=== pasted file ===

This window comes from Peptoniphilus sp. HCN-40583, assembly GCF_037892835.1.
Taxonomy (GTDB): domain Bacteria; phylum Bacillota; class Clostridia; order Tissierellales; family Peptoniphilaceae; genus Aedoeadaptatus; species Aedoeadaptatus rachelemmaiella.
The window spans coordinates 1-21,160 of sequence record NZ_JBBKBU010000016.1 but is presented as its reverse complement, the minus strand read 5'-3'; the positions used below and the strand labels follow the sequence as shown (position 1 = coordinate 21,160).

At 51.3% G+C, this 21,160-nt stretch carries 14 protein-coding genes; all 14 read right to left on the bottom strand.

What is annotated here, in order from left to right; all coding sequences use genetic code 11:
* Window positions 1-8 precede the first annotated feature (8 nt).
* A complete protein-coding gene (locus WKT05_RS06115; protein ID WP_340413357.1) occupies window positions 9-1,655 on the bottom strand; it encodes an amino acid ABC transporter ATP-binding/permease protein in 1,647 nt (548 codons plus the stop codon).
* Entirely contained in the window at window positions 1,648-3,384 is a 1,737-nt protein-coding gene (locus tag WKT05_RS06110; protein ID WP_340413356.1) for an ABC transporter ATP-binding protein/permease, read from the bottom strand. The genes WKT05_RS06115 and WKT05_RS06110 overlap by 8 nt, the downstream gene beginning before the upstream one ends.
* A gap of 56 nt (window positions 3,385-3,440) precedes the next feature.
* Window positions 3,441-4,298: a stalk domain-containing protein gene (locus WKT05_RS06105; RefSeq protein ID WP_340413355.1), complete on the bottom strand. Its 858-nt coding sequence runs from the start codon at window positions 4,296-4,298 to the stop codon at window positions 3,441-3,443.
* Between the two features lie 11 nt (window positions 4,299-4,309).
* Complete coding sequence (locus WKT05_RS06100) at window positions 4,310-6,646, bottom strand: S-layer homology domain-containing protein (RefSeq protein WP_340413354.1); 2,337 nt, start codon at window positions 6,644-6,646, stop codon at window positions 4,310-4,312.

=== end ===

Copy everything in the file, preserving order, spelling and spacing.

This window comes from Peptoniphilus sp. HCN-40583, assembly GCF_037892835.1.
Taxonomy (GTDB): domain Bacteria; phylum Bacillota; class Clostridia; order Tissierellales; family Peptoniphilaceae; genus Aedoeadaptatus; species Aedoeadaptatus rachelemmaiella.
The window spans coordinates 1-21,160 of sequence record NZ_JBBKBU010000016.1 but is presented as its reverse complement, the minus strand read 5'-3'; the positions used below and the strand labels follow the sequence as shown (position 1 = coordinate 21,160).

At 51.3% G+C, this 21,160-nt stretch carries 14 protein-coding genes; all 14 read right to left on the bottom strand.

What is annotated here, in order from left to right; all coding sequences use genetic code 11:
* Window positions 1-8 precede the first annotated feature (8 nt).
* A complete protein-coding gene (locus WKT05_RS06115; protein ID WP_340413357.1) occupies window positions 9-1,655 on the bottom strand; it encodes an amino acid ABC transporter ATP-binding/permease protein in 1,647 nt (548 codons plus the stop codon).
* Entirely contained in the window at window positions 1,648-3,384 is a 1,737-nt protein-coding gene (locus tag WKT05_RS06110; protein ID WP_340413356.1) for an ABC transporter ATP-binding protein/permease, read from the bottom strand. The genes WKT05_RS06115 and WKT05_RS06110 overlap by 8 nt, the downstream gene beginning before the upstream one ends.
* A gap of 56 nt (window positions 3,385-3,440) precedes the next feature.
* Window positions 3,441-4,298: a stalk domain-containing protein gene (locus WKT05_RS06105; RefSeq protein ID WP_340413355.1), complete on the bottom strand. Its 858-nt coding sequence runs from the start codon at window positions 4,296-4,298 to the stop codon at window positions 3,441-3,443.
* Between the two features lie 11 nt (window positions 4,299-4,309).
* Complete coding sequence (locus WKT05_RS06100) at window positions 4,310-6,646, bottom strand: S-layer homology domain-containing protein (RefSeq protein WP_340413354.1); 2,337 nt, start codon at window positions 6,644-6,646, stop codon at window positions 4,310-4,312.